Now... as to an expression in English... there is an expression that comes from the Bible, which is not only confined to "religious" circles: "As a dog returns to its vomit, so a fool repeats his folly"... another saying, "A washed pig returns to the mud". I must point out, though, that these sayings talk about repeating a mistake, they speak more to the character of a person.

    Some other expressions that come to mind:
    To not learn from (one's) mistakes.
    Those who do not know history's mistakes are doomed to repeat them (quote)

    I can't really think of an expression that fits all experiences in general... but maybe if you give me a specific situation I could come up with an example.

    Another possibility is to use an idiom in English, followed by again... for example: "I've put my foot in it again!". To put your foot in it is to say the wrong thing... to say something you regret.

    For now we'll have to stick with the Russian expression, especially since it's self-explanatory.

    Bye for now!

  8. Hey, Frank and pluton. Thank you!

    By the way , I'm also good at forgetting to subscribe to the posts.

  9. Thanks, Frank, for such a comprehensive comment. I'll think about it.

    Marcos, subscribe to the RSS feed once and you won't miss new posts.

  10. I think Marcos may be talking about subscribing to new comments as well?? I usually forget about subscribing to comments. If you want to be sure to receive en email every time I make a post... just put your email address in the "RECEIVE VIA EMAIL" widget in the right-hand margin at the top of the blog... you will only get a few lines and a link, though... which will bring you to my blog... but the point is that it will be a reminder for when you have the time to check out a new post.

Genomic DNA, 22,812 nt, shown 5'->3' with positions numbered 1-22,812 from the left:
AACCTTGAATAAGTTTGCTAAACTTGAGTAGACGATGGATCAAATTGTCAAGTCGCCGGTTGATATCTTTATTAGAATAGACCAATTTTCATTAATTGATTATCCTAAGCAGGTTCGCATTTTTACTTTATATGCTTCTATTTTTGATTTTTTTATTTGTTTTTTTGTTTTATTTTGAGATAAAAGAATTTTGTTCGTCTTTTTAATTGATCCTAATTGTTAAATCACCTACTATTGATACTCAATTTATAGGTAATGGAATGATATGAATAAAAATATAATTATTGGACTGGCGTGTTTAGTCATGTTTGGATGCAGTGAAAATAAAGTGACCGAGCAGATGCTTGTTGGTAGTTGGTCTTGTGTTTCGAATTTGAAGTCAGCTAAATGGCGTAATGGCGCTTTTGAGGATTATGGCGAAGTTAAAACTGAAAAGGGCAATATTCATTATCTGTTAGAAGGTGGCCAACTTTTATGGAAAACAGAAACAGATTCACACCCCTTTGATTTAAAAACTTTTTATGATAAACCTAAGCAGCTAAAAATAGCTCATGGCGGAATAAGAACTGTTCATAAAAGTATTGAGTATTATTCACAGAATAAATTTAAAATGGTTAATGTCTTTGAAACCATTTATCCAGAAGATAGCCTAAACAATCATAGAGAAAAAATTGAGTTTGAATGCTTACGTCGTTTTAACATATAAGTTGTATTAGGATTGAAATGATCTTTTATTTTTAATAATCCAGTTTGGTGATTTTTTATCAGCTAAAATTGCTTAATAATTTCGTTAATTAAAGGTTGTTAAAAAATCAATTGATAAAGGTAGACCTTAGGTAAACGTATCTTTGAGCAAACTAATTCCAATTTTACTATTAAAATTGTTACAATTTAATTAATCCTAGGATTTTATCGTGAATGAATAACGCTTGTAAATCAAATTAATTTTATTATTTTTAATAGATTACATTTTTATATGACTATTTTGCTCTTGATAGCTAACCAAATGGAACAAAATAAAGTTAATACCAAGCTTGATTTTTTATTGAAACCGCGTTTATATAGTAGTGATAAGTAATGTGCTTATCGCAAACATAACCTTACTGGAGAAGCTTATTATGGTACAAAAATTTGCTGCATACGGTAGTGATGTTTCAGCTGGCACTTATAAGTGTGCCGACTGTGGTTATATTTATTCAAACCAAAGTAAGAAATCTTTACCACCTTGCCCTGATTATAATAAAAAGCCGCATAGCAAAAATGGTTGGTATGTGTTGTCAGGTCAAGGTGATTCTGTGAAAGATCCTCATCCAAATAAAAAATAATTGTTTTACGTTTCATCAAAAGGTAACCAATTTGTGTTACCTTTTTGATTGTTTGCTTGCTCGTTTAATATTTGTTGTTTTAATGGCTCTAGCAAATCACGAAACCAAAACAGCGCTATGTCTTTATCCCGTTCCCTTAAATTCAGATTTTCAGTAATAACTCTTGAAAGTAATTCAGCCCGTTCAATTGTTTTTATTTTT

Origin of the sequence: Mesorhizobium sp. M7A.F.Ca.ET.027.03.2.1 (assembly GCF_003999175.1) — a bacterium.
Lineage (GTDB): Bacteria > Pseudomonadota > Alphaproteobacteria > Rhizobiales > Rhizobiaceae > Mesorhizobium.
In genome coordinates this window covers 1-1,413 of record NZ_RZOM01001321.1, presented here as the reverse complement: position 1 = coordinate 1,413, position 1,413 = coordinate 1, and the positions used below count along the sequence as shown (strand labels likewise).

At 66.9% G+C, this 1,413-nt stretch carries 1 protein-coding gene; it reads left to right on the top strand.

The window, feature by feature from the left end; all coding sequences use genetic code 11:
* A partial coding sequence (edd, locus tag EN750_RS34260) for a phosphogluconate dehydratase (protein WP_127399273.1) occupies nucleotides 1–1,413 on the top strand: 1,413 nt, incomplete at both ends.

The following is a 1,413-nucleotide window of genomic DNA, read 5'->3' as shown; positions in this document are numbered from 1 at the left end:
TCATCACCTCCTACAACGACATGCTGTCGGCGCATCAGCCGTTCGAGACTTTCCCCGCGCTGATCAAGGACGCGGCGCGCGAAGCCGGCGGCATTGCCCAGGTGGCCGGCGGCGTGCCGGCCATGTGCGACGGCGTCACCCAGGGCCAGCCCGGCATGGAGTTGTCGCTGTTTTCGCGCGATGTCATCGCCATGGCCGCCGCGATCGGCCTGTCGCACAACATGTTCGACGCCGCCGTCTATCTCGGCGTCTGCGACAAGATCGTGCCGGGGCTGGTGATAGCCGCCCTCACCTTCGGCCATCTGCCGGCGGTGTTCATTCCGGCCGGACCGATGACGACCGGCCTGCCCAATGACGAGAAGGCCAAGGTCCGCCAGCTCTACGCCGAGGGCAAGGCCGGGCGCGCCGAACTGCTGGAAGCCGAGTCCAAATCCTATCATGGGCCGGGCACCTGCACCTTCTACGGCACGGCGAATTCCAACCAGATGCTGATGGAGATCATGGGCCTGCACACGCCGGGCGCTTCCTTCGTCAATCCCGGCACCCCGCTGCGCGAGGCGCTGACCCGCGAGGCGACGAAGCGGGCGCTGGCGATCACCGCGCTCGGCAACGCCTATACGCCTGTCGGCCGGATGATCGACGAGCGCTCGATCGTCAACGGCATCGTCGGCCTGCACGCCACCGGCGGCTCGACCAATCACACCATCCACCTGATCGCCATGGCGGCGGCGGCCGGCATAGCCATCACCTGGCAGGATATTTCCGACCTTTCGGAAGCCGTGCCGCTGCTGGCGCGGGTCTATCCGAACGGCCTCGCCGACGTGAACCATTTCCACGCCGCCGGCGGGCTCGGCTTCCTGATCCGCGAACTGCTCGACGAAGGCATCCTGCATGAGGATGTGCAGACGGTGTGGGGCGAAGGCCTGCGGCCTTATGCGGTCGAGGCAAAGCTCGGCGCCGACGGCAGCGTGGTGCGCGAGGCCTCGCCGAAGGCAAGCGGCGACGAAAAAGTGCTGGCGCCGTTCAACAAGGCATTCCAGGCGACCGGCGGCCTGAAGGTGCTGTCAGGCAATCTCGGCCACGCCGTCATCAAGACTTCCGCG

11. Oh, got it. That's a very good point I must say, because I have the same problem actually. I don't know how to subscribe to new comments here unless I've got a blogger account.

  12. I was talking about new comments, but now I've found it.

    I've been subscribed to the blog for about one year now.

    pluton8, go to the bottom of the page. There you'll find the link to subscribe to new comments related to that post..

    A hug!

  13. Aha, I've found it now. Thanks a lot, Marcos.

    Unfortunately, it's not the most convenient way. Firstly, you need to remember to subscribe to the feed (exactly what Marcos was talking about). Secondly, your RSS reader will end up having a lot of subscriptions.

  14. I'm not to clued up about RSS readers since I don't use them myself... but if you have any suggestions as to how to make it easier for people to follow comments etc, please let me know and I would be more than happy to make some changes. Also... another possibility for some people is posting comments on my Facebook page... I think that whenever you post a comment there it automatically sends all further comments to your email (if you've set FB up that way). I must say that I prefer the comments on my blog though. Either way, there are not that many comments on FB or my blog. Comments are kind of rare :(

  15. As for me, an easier way to subscribe to follow-up comments on your blog is to create a Blogger account, which I had to do. Then having logged in, you are able to click the link Subscribe below this comment form, and you're set. As easy as pie.

    Regarding fb, I don't use it at all, so I can't help you there. However, I promise to leave more comments here. :) I've also come across other commenters on your blog, maybe, they'll become more active.

  16. Thanks Eugene (Pluton),
    Always great to hear from you... anytime.

  17. I use my Google account to post comments. Maybe that's why the subscribe link automatically appears below the comment box.

  18. Some people say I'm good at taking a difficult subject and turning it into something easy to understand.